bags

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bag

 (băg)
n.
1.
a. A container of flexible material, such as paper, plastic, or leather, that is used for carrying or storing items.
b. A handbag; a purse.
c. A piece of hand luggage, such as a suitcase or satchel.
d. A pouchlike or sagging organ or part of the body, such as a cow's udder.
2. An object that resembles a pouch.
3. Nautical The sagging or bulging part of a sail.
4. The amount that a bag can hold.
5. An amount of game taken or legally permitted to be taken.
6. Baseball A base.
7. Slang An area of interest or skill: Cooking is not my bag.
8. Slang A woman considered ugly or unkempt.
v. bagged, bag·ging, bags
v.tr.
1. To put into a bag: bag groceries.
2. To cause to bulge like a pouch.
3. To capture or kill as game: bagged six grouse.
4. Informal
a. To gain; acquire: He bagged a profit from the sale.
b. To capture or arrest: was bagged for trespassing.
c. To accomplish or achieve: bagged a birdie with a long putt.
5. Slang
a. To fail to attend purposely; skip: bagged classes for the day and went to the beach.
b. To stop doing or considering; abandon: bagged the idea and started from scratch.
c. To terminate the employment of.
v.intr.
1. To pack items in a bag.
2. To hang loosely: The pants bag at the knees.
3. To swell out; bulge.
Phrasal Verb:
bag out
To quit or abandon an activity.
Idioms:
bag and baggage
1. With all one's belongings.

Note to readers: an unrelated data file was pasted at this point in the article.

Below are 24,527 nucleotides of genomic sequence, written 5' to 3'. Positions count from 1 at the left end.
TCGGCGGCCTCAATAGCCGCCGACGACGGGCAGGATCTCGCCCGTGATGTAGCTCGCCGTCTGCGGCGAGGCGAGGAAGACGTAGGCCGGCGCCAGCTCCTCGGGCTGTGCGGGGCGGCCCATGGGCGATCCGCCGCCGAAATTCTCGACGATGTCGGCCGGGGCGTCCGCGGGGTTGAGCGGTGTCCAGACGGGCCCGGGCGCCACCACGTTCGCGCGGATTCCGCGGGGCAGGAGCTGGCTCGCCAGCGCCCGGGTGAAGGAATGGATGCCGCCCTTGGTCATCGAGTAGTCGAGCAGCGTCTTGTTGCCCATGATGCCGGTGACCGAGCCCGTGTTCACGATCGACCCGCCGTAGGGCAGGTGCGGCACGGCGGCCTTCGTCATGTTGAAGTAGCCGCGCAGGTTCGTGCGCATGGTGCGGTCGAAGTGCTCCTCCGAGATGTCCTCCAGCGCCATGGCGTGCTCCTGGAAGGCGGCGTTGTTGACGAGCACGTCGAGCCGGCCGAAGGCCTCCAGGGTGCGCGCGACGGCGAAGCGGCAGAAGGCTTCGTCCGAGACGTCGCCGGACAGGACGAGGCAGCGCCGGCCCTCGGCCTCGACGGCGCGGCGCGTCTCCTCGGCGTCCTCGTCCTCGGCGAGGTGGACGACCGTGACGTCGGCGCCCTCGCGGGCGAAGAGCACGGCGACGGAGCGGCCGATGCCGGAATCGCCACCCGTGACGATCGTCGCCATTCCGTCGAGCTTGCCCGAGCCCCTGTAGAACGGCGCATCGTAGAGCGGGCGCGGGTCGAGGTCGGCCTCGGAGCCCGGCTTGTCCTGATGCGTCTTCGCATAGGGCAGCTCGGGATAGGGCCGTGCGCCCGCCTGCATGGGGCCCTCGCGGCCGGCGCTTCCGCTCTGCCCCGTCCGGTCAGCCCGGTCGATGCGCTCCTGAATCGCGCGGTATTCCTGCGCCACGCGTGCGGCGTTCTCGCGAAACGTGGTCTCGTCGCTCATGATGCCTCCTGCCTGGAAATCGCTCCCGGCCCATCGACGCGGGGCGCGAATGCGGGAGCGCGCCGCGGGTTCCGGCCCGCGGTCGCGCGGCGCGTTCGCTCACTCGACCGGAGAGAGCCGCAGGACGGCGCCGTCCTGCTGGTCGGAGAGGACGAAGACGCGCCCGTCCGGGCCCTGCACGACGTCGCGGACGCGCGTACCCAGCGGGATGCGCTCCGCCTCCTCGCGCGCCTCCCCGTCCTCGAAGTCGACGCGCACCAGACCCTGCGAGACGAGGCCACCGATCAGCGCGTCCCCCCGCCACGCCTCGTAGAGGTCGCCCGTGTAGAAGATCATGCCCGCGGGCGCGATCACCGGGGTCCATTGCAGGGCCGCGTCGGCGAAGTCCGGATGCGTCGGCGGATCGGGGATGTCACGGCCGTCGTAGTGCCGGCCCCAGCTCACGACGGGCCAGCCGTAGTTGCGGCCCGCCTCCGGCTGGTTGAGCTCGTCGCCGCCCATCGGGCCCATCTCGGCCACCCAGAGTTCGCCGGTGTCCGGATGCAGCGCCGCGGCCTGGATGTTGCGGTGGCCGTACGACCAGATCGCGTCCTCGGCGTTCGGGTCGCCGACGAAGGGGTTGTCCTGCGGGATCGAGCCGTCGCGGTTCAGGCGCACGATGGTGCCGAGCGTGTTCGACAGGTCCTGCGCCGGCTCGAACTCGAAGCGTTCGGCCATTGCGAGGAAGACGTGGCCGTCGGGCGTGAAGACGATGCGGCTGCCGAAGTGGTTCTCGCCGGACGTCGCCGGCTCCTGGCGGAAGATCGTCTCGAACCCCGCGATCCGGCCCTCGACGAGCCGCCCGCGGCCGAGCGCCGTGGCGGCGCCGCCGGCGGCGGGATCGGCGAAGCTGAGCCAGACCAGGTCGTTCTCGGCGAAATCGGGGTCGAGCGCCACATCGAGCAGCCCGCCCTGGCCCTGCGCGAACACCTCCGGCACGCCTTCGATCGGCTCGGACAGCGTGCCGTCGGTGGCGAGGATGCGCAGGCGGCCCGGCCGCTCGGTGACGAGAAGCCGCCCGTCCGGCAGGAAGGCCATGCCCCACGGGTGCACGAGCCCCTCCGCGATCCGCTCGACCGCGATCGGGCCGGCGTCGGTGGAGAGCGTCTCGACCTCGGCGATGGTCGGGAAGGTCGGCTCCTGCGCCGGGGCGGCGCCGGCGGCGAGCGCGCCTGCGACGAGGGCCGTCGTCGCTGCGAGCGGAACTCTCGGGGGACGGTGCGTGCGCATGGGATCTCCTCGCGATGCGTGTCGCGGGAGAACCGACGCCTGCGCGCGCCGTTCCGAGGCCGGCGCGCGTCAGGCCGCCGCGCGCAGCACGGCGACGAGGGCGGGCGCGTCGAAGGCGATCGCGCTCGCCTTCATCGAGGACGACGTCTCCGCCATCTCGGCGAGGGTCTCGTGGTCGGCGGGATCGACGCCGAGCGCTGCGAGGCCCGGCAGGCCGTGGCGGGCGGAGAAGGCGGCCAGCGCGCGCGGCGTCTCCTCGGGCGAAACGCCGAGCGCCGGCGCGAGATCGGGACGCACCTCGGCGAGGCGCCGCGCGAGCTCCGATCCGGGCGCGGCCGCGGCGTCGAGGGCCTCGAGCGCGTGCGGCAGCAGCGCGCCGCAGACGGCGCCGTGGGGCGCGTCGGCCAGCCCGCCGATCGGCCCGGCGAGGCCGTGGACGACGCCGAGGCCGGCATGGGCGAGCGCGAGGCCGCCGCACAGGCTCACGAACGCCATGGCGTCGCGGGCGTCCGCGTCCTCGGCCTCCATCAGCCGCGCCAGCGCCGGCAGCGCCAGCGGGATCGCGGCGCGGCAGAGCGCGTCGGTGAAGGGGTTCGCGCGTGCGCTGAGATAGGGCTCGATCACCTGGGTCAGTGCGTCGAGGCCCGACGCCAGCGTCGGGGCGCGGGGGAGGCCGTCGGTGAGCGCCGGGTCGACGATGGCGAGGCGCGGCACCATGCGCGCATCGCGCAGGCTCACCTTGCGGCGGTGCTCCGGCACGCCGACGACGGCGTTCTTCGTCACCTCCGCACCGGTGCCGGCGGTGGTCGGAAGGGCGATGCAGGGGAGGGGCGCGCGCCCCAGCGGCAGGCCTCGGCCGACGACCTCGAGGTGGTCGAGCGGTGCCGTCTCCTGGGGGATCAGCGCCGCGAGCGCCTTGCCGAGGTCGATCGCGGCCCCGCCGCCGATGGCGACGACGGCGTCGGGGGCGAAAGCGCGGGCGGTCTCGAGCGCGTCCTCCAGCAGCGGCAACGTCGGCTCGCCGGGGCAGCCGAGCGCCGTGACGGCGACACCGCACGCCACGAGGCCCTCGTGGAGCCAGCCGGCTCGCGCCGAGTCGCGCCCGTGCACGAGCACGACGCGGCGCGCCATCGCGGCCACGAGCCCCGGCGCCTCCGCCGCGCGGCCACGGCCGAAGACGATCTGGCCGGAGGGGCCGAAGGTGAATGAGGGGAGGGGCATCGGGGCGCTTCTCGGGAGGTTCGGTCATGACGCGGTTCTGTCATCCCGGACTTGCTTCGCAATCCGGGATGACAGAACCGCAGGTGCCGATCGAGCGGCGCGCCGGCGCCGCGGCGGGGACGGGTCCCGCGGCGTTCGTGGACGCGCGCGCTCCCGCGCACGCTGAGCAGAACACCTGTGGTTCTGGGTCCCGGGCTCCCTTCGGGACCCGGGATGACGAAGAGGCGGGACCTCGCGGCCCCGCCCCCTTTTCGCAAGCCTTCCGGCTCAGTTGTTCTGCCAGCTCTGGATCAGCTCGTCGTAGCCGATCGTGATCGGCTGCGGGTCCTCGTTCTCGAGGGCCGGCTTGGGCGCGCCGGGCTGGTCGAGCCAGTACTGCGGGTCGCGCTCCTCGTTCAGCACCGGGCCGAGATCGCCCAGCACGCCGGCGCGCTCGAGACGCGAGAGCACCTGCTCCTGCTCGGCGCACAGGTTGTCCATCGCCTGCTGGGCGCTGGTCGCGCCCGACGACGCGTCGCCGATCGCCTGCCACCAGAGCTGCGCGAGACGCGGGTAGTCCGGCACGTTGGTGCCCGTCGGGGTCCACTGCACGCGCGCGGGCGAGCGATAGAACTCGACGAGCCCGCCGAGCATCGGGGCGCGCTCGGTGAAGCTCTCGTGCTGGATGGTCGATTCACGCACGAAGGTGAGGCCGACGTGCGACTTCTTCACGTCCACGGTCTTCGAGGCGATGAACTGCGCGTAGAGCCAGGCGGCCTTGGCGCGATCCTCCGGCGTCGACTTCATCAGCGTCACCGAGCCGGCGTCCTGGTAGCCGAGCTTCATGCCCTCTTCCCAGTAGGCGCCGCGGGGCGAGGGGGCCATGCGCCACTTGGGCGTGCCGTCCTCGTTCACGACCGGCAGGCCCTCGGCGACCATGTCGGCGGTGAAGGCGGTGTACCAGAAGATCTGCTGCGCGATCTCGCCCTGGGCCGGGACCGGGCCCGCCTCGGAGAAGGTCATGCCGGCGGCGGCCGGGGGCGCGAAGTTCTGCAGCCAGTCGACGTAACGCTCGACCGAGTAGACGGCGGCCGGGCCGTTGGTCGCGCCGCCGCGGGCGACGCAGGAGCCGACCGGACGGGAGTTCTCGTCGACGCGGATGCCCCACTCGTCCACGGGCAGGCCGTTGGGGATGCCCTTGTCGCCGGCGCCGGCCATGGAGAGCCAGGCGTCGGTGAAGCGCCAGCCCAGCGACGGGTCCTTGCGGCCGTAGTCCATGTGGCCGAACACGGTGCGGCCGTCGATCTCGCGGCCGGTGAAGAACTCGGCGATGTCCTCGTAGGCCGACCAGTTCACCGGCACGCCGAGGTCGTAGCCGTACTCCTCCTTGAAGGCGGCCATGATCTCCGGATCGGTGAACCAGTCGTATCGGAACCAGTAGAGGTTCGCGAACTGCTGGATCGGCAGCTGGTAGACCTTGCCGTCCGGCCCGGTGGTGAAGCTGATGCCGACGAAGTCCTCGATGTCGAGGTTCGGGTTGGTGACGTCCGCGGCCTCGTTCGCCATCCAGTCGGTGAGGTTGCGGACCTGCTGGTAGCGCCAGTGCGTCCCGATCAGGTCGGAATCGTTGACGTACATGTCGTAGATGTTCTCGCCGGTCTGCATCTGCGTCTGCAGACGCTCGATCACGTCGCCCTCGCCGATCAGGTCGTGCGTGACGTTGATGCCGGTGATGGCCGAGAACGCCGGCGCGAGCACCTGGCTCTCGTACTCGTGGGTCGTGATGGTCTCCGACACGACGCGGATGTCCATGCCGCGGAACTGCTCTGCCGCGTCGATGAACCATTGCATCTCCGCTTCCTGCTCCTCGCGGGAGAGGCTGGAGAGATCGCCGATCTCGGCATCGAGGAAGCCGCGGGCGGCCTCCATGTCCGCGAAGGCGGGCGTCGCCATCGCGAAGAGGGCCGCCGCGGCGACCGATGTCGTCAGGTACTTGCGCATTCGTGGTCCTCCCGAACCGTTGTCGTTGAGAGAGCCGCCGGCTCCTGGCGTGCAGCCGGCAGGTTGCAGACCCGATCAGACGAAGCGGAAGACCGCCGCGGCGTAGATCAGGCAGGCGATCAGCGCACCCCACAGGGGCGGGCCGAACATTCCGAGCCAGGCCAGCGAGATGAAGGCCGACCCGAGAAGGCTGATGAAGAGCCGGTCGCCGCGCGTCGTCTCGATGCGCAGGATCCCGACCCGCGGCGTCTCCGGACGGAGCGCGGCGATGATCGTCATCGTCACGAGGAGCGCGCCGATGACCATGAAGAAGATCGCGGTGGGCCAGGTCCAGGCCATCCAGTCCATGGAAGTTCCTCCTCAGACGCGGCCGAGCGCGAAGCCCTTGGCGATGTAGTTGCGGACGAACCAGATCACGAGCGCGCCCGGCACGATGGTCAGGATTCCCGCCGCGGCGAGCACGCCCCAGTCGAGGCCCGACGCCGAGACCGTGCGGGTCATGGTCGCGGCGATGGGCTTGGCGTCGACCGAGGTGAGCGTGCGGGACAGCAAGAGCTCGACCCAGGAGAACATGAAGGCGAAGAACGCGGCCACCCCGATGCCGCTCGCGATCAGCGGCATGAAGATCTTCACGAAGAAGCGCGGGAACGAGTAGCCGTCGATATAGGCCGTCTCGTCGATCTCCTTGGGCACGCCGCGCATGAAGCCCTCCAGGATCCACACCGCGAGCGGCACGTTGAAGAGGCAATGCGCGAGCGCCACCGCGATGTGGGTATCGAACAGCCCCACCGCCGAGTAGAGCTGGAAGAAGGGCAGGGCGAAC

2. To a complete degree; entirely.
bag it Slang
1. To cease participating in an activity: Finally in disgust I told my debating opponent to bag it.
2. To bring along one's lunch, as in a paper bag: I don't like cafeteria food, so I always bag it.
in the bag
Assured of a successful outcome; virtually accomplished or won.

[Middle English bagge, from Old Norse baggi.]

bag′ful n.
bag′ger n.

bags

(bæɡz)
pl n
1. informal a lot; a great deal
2. (Clothing & Fashion) short for Oxford bags
3. (Clothing & Fashion) informal Brit any pair of trousers
interj
4. children's slang Also: bags I Brit and Austral an indication of the desire to do, be, or have something
5. rough as bags rough as sacks Austral and NZ uncouth
Translations
fúra
References in periodicals archive ?
At this time each year, I traditionally write to remind my fellow road users to pack a shovel, a bag of sand and some thick clothing into the boot of the car, just in case we get Arctic weather conditions and get stranded.
On his thirteenth birthday, foster child Alcatraz Smedry gets a bag of sand in the mail-his only inheritance from his father and mother.
To grow carrots or radishes, mix in a bag of sand with soil in garden beds; both crops appreciate quick drainage and loose soil.
Indian patio stone never arrived and in one case the only materials supplied was a PS30 to PS40 bag of sand.
They will donate PS1 from the sale of every bulk bag of sand, decorative gravel or aggregate to Cancer Research UK and they are aiming to raise about PS50,000 for the charity.
To mark the occasion and to thank the communities they serve branches throughout the year donated a PS1 to the Wales Air Ambulance for every big bag of sand sold.
This incident was entirely preventable and had Mr Morrow not fortuitously landed on a bag of sand, his injuries could have been a lot worse," he added.
Sacrificing their own safety, they cut open bag after bag of sand, forcing the fire back uphill inch by inch.
Or, in a strange modern twist, we could also buy a bag of sand with gems to just pour into the sieves - completely bypassing the fun stage of panning.
While pine bows, a bag of sand, or a broken-up bale of hay can all help out in these situations, sometimes you just can't find any good natural material.
After 61 goalless minutes at Goodison, I was hopeful I would make more than a bag of sand from the night.